More than 40% of hospital departments do not accommodate children aged 12 and above in paediatric units, forcing older children onto general wards, according to charity Action for Sick Children Scotland.
The charity says this means young people miss out on any chance of education during their spell in hospital and that they may be distressed by surrounding patients.
The survey, which covered more than 30 Scottish hospitals, also showed almost one-quarter of wards will not allow parents to stay with children undergoing surgery while they are anaesthetised. Meanwhile, one-third do not permit parents to wait while their child awakens in the recovery room.
These results are poorer than the previous survey conducted by the charity six years ago.
Professor Richard Olver, chairman of Action for Sick Children Scotland, said: "It is scary for an adult (coming round after surgery) so for a child of any age it must be horrendous. Only on two-thirds of wards are parents allowed to be there."
The Scottish Government has committed to the European Association for Children in Hospital charter which says children have a right to be accompanied by a parent or substitute at all times and will not be admitted to adult wards.
Professor Olver, an expert in child health at Ninewells Hospital, Dundee, said: "The Scottish Government's policies are absolutely first rate but currently there's not a will or a way of delivering them or monitoring them. That is where the system really falls down."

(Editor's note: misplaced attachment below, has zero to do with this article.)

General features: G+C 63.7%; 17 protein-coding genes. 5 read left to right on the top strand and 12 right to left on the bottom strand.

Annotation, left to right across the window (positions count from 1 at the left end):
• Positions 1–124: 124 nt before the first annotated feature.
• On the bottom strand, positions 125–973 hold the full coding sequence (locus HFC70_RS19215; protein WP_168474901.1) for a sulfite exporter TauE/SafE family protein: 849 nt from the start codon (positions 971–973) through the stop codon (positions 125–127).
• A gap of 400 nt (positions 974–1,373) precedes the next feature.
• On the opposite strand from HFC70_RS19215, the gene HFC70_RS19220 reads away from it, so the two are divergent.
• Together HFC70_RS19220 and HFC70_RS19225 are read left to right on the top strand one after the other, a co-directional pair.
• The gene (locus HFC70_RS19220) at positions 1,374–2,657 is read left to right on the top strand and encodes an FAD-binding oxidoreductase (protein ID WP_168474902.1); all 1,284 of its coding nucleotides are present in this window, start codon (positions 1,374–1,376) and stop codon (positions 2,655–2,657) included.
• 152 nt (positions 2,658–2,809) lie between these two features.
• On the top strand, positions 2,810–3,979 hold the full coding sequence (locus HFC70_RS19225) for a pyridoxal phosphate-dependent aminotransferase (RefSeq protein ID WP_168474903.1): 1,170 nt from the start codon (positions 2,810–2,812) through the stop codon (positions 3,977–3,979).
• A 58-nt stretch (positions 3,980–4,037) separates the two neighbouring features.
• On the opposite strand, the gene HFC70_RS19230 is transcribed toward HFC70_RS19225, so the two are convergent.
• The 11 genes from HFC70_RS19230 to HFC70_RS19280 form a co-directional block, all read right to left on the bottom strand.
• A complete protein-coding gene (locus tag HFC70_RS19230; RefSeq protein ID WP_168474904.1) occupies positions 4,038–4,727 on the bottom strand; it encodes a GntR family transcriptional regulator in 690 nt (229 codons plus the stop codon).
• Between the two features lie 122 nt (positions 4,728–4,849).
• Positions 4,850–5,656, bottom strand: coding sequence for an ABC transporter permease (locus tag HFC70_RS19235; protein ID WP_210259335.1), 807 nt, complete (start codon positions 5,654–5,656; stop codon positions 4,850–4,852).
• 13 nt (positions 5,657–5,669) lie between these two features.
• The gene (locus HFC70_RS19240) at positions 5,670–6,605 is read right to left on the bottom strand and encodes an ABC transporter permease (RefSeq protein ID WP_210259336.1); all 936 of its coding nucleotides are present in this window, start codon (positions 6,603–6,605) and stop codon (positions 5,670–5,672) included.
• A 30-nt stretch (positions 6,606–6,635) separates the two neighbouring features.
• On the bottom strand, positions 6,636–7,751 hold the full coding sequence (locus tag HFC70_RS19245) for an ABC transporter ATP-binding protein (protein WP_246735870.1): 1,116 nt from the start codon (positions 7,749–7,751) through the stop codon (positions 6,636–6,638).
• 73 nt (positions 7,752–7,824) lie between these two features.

Young people who have spent time in hospital helped the charity present their findings to MSPs in Holyrood last night.
One member of the Scottish Youth Parliament said in her anonymous testimony: "Imagine being 16, admitted to a ward where the closest age gap between you and the next youngest person in that room is up to 50 years.
"At this age you almost feel obliged to help an elderly person, so even when you are there to recover and rest you find yourself continuously getting in and out of bed to help.
"We can all experience the feelings of fear and anxiety when in hospital but being in a ward with elderly patients with health disorders such as dementia can be extremely difficult."
The Action for Sick Children survey found 41% of wards did not accommodate children aged 12-plus in a children's unit.
Hospitals are supposed to offer 16 to 18-year-olds a choice of adult or paediatric ward, but the research found just 13% of wards did this, down from 29% when the last survey was completed in 2007.
The investigation also raised concern about meals, finding 62% of wards have specific menus for children and 55% supply age-appropriate cutlery and tableware.
A Scottish Government spokesman said: "NHS Scotland is committed to moving the upper age limit for its children's hospital services from the 13th to the 16th birthday, with some flexibility up to 18 years.
"That change has been implemented in many hospitals but it will not be fully in place across Scotland until the new hospitals in Edinburgh and Glasgow are completed.
"Although services, facilities or accommodation are different in each area, all boards should ensure the needs of young people are taken into account within the setting to which they are admitted."